Four years ago I’d kicked myself out of a lifetime comfort zone, sold my belongings, left a cute apartment, and drove solo across the country to winter in Quartzsite Arizona. I’d never camped in the Southwest, and didn’t even know what a desert wash was.

I’d hit the road to explore my freedom and expand my horizons, but over time I’d become overly picky of where I’d camp.

I needed an internet signal, shade, people nearby but not too close, people around but not too many people.

I’d also gotten into the habit of setting up a “permanent” camp and not moving around much, really limiting my experiences as a self-proclaimed nomad!

Add on a pandemic and the desire to protect my health, and I really got stuck in a rut.

So, I’ve decided that even if I do settle in Quartzsite again for the winter, I’m upping my nomad game. There’s still so much for me to explore.

I need to stretch my comfort zone again. Now that it feels like old hat to live in a van, it’s important to keep my nomad spirit happy. 

No more sitting around in one place for 7 months.

Me, As A Happy Nomad. She’s Back!

I’ve already made plans to take a short trip to Cape Cod this spring, and to see the Grand Canyon in the fall. There’s museums and other areas of interest in Quartzsite I’ve never visited in the four years I’ve wintered there, and that’s going to change.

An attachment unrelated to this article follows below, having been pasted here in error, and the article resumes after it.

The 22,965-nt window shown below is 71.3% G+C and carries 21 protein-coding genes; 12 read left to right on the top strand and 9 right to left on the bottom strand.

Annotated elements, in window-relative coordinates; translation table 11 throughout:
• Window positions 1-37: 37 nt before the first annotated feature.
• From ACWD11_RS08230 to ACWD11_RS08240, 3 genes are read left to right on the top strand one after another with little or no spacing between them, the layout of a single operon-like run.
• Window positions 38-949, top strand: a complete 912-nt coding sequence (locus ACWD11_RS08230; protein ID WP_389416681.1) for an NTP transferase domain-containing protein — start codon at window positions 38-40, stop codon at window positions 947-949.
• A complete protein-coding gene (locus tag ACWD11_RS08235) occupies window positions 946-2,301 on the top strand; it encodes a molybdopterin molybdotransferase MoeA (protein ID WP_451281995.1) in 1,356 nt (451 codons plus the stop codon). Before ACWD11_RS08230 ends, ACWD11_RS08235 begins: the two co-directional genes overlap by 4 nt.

Thankfully, making those mental shifts has renewed my love of nomad life. The depression has lifted and my enthusiasm is back! 

The price I pay for my freedom is the effort it takes to maintain it, and it’s SO TOTALLY WORTH IT!

Click Here For Amazon Link

Click Here For Amazon Link


What Do We Give Up As Nomads?


I Am A Feral Nomad


  1. Janell Evans

    Agreed. Too much time being a sedimentary nomad steals the zing. I’m planning on Christmas at the Imperial Dam. It’s part of the LTVA system. See tou at the Q.

  2. Hi Mary Ellen! Newbie just starting out, several things have ended for me including 2 loved ones lives, a 15 year relationship, and now an 18 year job…so time for some major changes. Just started the book and the purge (emotional but also eye opening and freeing) and will soon be selling the home of 15 years so…sought you out online and really enjoyed the honesty and real ness if this post! I am a advance planning facilitator and advocate, death doula, celebrant and home funeral guide, spiritual seeker, vintage boho wild woman at heart, and it’s time to set her free! ☺️❤️‍🔥 Thank you for your example, your wise words and inspiration!! 🥰. Should you need to reach me, the best way is text for now, 901-605-9270 Cindy.

    • Reikicoach

      Wow sounds like an intense path of change! Good luck with all and hope the book helps you a little! It’s a worthwhile journey for sure!

  3. Cindy Dez

    Hi Mary Ellen, I just watched your van tour with TheGalavan. Even with nomad burnout, I want so badly to start my nomadic life. I hope to meet you down the road one day. On my way to check out your books. Thank you for sharing this with us.

    • Reikicoach

      Thanks so much for reaching out! It’s funny how even though we’re nomads all over the country, we end up crossing paths with familiar faces! Happy trails!